The holiday season is supposed to be about doing good to benefit others. A Morristown High School senior apparently has taken that message to heart to help needy people in Parsippany and throughout Morris County.
. Since its start last year, the teen has used her talent for knitting to fashion winter caps. The caps, including others donated by community members, are distributed to social-service nonprofits in the county, including the Interfaith Food Pantry in Morris Plains.
Emily's mother, Jill Kubin, said her daughter initially was reluctant to launch her own charitable effort.
"She was worried that she would not be able to help everyone who needed help," said Kubin. "I explained to her that even if she only makes one hat, that one hat will keep one person warm. She then realized that if she started knitting as many hats as she could, who knows how many people she could help."
With that advice under her belt, Emily began her initiative on Dec. 27, 2011. A little less than a year later, her first hat has turned into 3,700 hats. And her giving spirit has spread far and wide.
Emily has donated winter items to several NJ-based outreach organizations, including soup kitchens in Morristown and Dover, the Father English Community Center in Paterson, and the Morris Plains/Parsippany InterFaith Food Pantry in Morris Plains. She's gone beyond Morris too, helping out the Trinity Church in Asbury Park, the Jersey Battered Women’s Shelter, needy people in Elmira, NY, "Tent City" residents in Lakewood, NJ, and the Second Congregational Church in Jeffersonville, Vt.
The teen's good works have also gone abroad. Emily received a request from the organization “From Houses To Homes-Guatemala to supply hats to women and children in Guatemala.
Closer to home, she sent more than 1,500 hats to the Jersey Shore for people drastically affected by Superstorm Sandy.
"As a mom, I can not begin to explain how humbling this entire experience has been," said Kubin. "There has been a tremendous amount of support through her Facebook page. People all over the world are so supportive of Emily and her project. There are many good people in the world who are willing to help a total stranger. I think the biggest lesson that can be taken from this story is that there are teens in this world who are eager to make the world a better place for others. We just need to have faith in them that they can do it."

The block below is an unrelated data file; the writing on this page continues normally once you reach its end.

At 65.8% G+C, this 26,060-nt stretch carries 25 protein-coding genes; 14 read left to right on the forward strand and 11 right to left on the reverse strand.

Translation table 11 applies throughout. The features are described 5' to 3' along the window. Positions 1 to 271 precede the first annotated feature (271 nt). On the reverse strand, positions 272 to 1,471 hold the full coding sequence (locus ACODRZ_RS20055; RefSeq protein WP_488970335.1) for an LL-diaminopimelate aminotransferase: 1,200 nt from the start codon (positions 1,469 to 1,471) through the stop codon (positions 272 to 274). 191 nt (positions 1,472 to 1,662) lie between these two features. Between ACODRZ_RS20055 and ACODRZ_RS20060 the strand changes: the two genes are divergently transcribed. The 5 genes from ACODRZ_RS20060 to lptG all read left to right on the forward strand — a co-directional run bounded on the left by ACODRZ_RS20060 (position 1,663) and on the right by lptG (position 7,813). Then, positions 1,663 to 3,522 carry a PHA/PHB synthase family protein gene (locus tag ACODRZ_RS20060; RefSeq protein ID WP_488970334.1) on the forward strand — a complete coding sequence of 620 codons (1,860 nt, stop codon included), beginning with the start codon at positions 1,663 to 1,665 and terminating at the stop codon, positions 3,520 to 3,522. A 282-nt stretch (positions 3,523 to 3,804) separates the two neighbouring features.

Emily noted that her Facebook group now has more than 1,800 members.
"Many have sent hats, scarves, afghans and yarn to us as donations," said the young woman. "I have received winter hats from as far away as Canada, Iceland and England.
"It is phenomenal how much support my initiative has received from around the world," Emily continued. "Eighteen members of our Facebook group have created independent spin-offs of Emily's Hats For Hope Initiative in their home states and in Ontario, Canada. This will allow many more people to be reached.
"My long-term goal is to have one in every state and in every country."
Area leaders and national media have taken notice. Emily has received letters of recognition from Asm. Anthony M. Bucco, Gov. Chris Christie and U.S. Rep. Rodney Frelinghuysen. Last July, she was interviewed by Roseanne Colletti for NBC's "Nightly News With Chuck Scarborough."
"So often we hear negative stories in the media about teenagers getting into trouble," said Emily's mom. "Here is a teen doing something positive in her community and around the world."
Indeed, she's "changing the world, one hat at a time."
If you want to help, Emily asked for donations of winter hats, scarves, gloves, mittens, yarn (NO ANGORA PLEASE), blankets, afghans to:
Emily’s Hats For Hope Initiative
PO Box 2374
Morristown, N.J. 07962-2374